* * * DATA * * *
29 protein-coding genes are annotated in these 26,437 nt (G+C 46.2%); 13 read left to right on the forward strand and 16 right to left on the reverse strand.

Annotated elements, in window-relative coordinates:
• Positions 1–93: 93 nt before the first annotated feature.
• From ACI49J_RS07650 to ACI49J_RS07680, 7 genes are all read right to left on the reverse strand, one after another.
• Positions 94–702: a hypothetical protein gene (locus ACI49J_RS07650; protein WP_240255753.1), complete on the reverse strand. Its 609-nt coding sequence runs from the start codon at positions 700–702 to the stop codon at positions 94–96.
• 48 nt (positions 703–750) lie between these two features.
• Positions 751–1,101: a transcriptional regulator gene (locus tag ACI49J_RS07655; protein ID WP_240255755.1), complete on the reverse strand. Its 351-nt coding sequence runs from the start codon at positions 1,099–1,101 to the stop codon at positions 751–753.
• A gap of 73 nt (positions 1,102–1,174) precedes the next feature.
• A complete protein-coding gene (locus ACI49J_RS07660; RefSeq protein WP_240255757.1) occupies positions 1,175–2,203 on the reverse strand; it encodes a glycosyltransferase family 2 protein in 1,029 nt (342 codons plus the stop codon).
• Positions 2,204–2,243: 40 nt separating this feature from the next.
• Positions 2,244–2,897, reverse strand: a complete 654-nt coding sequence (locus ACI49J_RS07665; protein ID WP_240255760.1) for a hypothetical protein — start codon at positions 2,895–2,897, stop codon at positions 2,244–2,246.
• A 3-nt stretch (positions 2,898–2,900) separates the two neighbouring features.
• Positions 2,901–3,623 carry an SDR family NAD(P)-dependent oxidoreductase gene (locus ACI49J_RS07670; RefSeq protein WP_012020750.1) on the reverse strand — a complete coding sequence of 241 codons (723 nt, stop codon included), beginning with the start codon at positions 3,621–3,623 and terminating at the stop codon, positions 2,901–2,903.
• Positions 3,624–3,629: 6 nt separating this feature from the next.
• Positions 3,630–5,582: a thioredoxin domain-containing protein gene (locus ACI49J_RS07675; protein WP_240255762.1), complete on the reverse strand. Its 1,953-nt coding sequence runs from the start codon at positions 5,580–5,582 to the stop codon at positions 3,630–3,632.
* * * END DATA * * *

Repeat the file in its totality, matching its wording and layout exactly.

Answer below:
29 protein-coding genes are annotated in these 26,437 nt (G+C 46.2%); 13 read left to right on the forward strand and 16 right to left on the reverse strand.

Annotated elements, in window-relative coordinates:
• Positions 1–93: 93 nt before the first annotated feature.
• From ACI49J_RS07650 to ACI49J_RS07680, 7 genes are all read right to left on the reverse strand, one after another.
• Positions 94–702: a hypothetical protein gene (locus ACI49J_RS07650; protein WP_240255753.1), complete on the reverse strand. Its 609-nt coding sequence runs from the start codon at positions 700–702 to the stop codon at positions 94–96.
• 48 nt (positions 703–750) lie between these two features.
• Positions 751–1,101: a transcriptional regulator gene (locus tag ACI49J_RS07655; protein ID WP_240255755.1), complete on the reverse strand. Its 351-nt coding sequence runs from the start codon at positions 1,099–1,101 to the stop codon at positions 751–753.
• A gap of 73 nt (positions 1,102–1,174) precedes the next feature.
• A complete protein-coding gene (locus ACI49J_RS07660; RefSeq protein WP_240255757.1) occupies positions 1,175–2,203 on the reverse strand; it encodes a glycosyltransferase family 2 protein in 1,029 nt (342 codons plus the stop codon).
• Positions 2,204–2,243: 40 nt separating this feature from the next.
• Positions 2,244–2,897, reverse strand: a complete 654-nt coding sequence (locus ACI49J_RS07665; protein ID WP_240255760.1) for a hypothetical protein — start codon at positions 2,895–2,897, stop codon at positions 2,244–2,246.
• A 3-nt stretch (positions 2,898–2,900) separates the two neighbouring features.
• Positions 2,901–3,623 carry an SDR family NAD(P)-dependent oxidoreductase gene (locus ACI49J_RS07670; RefSeq protein WP_012020750.1) on the reverse strand — a complete coding sequence of 241 codons (723 nt, stop codon included), beginning with the start codon at positions 3,621–3,623 and terminating at the stop codon, positions 2,901–2,903.
• Positions 3,624–3,629: 6 nt separating this feature from the next.
• Positions 3,630–5,582: a thioredoxin domain-containing protein gene (locus ACI49J_RS07675; protein WP_240255762.1), complete on the reverse strand. Its 1,953-nt coding sequence runs from the start codon at positions 5,580–5,582 to the stop codon at positions 3,630–3,632.